Ex­pect tighter tax con­trols

Pres­sure on fis­cus means big­ger ef­fort to col­lect more rev­enue

Business Day - Business Law and Tax Review - - BUSINESS LAW & TAX REVIEW - BET­SIE STRY­DOM & KARUNA NAIDOO

WE CAN ex­pect 2016 to be an in­ter­est­ing year for tax, with a new fi­nance min­is­ter promis­ing a fo­cus on fis­cal con­sol­i­da­tion and sev­eral key pieces of tax leg­is­la­tion due to be en­acted in the com­ing months.

The volatil­ity of the cur­rency due to events that be­gan in De­cem­ber has placed an in­creased fo­cus on govern­ment fi­nances.

On De­cem­ber 14, Pravin Gord­han, the cur­rent fi­nance min­is­ter, stated: “We will stay the course of sound fis­cal man­age­ment. Our ex­pen­di­ture ceil­ing is sacro­sanct. We can have ex­tra ex­pen­di­ture only if we raise ex­tra rev­enue. We will un­re­servedly con­tinue our fis­cal con­sol­i­da­tion process and we will sta­bilise our debt in the medium term. If needs be, we will ac­cel­er­ate this by ei­ther cut­ting spend­ing or mak­ing selec­tive changes to tax pol­icy. Sim­i­larly, any rev­enue rais­ing op­por­tu­nity will be con­sid­ered very care­fully to en­sure that it does not dam­age growth or af­fect the poor neg­a­tively.”

There is clear pres­sure on the fis­cus. As a re­sult, tax fo­cus ar­eas for this year are likely to in­clude con­certed ef­forts by the govern­ment to col­lect more taxes (by fo­cus­ing on tax avoid­ance and im­prov­ing col­lec­tion mech­a­nisms); to in­tro­duce new sources of rev­enue (such as car­bon tax); and to in­crease ex­ist­ing sources of rev­enue (such as VAT).

The Draft Car­bon Tax Bill is set to come into op­er­a­tion in phases with the first phase start­ing next Jan­uary and run­ning to Jan­uary 2020.

It will in­tro­duce car­bon tax, which is a con­tentious pol­lu­tion tax that will add to the al­ready heavy tax bur­den. Car­bon tax will be im­posed to tax fos­sil fu­els at source. It will also ap­ply to in­dus­trial pro­cesses, prod­uct use and raw ma­te­rial use. Car­bon tax is part of the im­ple­men­ta­tion of govern­ment pol­icy on cli­mate change and it, in the words of the me­dia re­lease by the Trea­sury, “seeks to price car­bon by oblig­ing the pol­luter to in­ter­nalise the ex­ter­nal costs of emit­ting car­bon”, in other words, the pol­luter pays.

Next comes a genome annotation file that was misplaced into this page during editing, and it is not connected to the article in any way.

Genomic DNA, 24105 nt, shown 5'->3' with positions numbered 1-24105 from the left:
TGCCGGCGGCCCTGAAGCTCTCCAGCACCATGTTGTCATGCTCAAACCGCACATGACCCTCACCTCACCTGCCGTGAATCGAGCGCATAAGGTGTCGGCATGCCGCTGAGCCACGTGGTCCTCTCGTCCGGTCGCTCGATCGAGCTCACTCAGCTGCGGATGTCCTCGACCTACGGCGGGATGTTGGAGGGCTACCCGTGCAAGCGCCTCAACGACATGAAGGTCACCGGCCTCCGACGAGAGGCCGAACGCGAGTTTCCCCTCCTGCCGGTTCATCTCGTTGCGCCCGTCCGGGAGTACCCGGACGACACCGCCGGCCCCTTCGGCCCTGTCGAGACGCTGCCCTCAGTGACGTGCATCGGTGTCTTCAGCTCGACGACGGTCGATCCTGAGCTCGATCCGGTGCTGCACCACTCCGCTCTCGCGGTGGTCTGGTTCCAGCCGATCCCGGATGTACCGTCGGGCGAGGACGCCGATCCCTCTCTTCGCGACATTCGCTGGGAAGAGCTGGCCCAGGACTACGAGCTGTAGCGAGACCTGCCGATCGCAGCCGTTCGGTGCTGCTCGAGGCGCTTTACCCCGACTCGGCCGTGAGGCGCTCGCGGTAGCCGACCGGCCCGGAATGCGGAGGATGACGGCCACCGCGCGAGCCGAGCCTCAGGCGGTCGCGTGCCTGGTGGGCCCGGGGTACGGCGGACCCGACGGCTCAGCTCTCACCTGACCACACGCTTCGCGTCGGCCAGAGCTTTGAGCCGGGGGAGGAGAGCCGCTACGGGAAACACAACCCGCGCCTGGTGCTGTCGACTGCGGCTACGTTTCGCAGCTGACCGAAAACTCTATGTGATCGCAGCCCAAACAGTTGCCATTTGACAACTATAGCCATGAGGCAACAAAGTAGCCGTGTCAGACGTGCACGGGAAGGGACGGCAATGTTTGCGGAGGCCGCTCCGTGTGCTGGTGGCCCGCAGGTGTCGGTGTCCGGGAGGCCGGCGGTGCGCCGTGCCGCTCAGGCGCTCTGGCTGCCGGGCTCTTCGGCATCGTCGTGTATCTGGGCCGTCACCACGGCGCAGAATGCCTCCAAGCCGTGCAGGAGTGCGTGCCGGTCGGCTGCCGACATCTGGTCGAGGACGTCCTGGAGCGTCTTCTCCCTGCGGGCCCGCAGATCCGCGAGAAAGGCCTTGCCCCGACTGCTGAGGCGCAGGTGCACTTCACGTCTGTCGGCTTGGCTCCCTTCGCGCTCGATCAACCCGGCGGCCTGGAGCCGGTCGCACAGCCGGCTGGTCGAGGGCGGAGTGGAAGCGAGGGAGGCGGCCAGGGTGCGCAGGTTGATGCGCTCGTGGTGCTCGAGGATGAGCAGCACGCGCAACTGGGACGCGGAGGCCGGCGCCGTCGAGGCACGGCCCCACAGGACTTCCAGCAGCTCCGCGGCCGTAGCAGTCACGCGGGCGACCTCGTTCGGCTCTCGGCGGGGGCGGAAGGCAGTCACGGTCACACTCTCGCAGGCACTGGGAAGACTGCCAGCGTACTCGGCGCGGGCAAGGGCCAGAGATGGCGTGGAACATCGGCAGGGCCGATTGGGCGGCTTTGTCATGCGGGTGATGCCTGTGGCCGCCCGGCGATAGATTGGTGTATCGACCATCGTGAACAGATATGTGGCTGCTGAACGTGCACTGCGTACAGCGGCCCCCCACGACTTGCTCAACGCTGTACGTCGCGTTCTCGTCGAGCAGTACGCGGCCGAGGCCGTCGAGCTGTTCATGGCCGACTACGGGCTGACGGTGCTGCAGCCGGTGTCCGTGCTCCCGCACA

How­ever, there is scep­ti­cism about whether it will re­duce the emis­sion of fos­sil fu­els mean­ing­fully.

In line with the state­ments made by Gord­han, this could be the year that the VAT rate is raised. As the tax is levied across a broad base, it could add a sig­nif­i­cant amount of ad­di­tional govern­ment rev­enue. An an­nounce­ment might be made in this re­gard dur­ing the Bud­get speech.

Com­ply­ing with the Com­mon Re­port­ing Stan­dard (CRS) will also be on the agenda. The CRS is a stan­dard­ised au­to­matic ex­change model that con­tains the due dili­gence rules for fi­nan­cial in­sti­tu­tions to fol­low to col­lect and then re­port the in­for­ma­tion that un­der­pins the au­to­matic ex­change of fi­nan­cial in­for­ma­tion.

SA is com­mit­ted to start­ing the ex­change of in­for­ma­tion au­to­mat­i­cally on a wider front from next year, to­gether with more than 90 other ju­ris­dic­tions. In or­der to im­ple­ment the stan­dard on a con­sis­tent and ef­fi­cient ba­sis, the draft Tax Ad­min­is­tra­tion Laws Amend­ment Bill, pro­poses amend­ments to en­sure that cer- tain fi­nan­cial in­sti­tu­tions re­port on all ac­count hold­ers and con­trol­ling per­sons, ir­re­spec­tive of whether SA has an in­ter­na­tional tax agree­ment with their ju­ris­dic­tion of res­i­dence or whether the ju­ris­dic­tion is cur­rently a CRS par­tic­i­pat­ing ju­ris­dic­tion.

The Na­tional As­sem­bly re­cently passed the Tax­a­tion Laws Amend­ment Bill and the Draft Tax Ad­min­is­tra­tion Laws Amend­ment Bill. Both of th­ese bills have not yet been signed by the pres­i­dent, but are likely to be en­acted this year.

The draft Tax­a­tion Laws Amend­ment Bill deals with sub­stan­tive changes to the tax laws, while the draft Tax­a­tion Ad­min­is­tra­tion Laws Amend­ment Bill deals with ad­min­is­tra­tive pro­vi­sions of tax leg­is­la­tion.

In terms of the Tax­a­tion Laws Amend­ment Bill, from March 1 fu­ture re­tire­ment sav­ings in prov­i­dent funds will be sub­ject to com­pul­sory an­nuiti­sa­tion (as pen­sion funds sav­ings al­ready are), but im­por­tantly this only ap­plies to fu­ture con­tri­bu­tions (sav­ings) made from March 1. The com­pul­sory an­nuiti­sa­tion will thus not ap­ply to prov­i­dent fund sav­ings up to that date, nor will it ap­ply to prov­i­dent fund mem­bers who are 55 years or older on March 1. In ad­di­tion, the an­nuiti­sa­tion re­quire­ment will not ap­ply in re­spect of prov­i­dent, pen­sion and re­tire­ment an­nu­ity funds where the fund value does not ex­ceed R247,500 on date of re­tire­ment.

Amend­ments pro­posed to im­prove trans­fer-pric­ing doc­u­menta- tion and re­vise the rules for con­trolled for­eign com­pa­nies and the dig­i­tal econ­omy are also due for com­ment. In ad­di­tion, the in­terim re­port of the Davis tax com­mit­tee in­di­cated con­cerns on base ero­sion and profit shift­ing, es­pe­cially on the con­text of cor­po­rate in­come tax, so changes in this sphere can be ex­pected.

The in­terim re­port of the Davis tax com­mit­tee in­di­cated con­cerns on base ero­sion and profit shift­ing It will in­tro­duce car­bon tax, which is a con­tentious pol­lu­tion tax that will add to the al­ready heavy tax bur­den

Pic­ture: RUS­SELL ROBERTS

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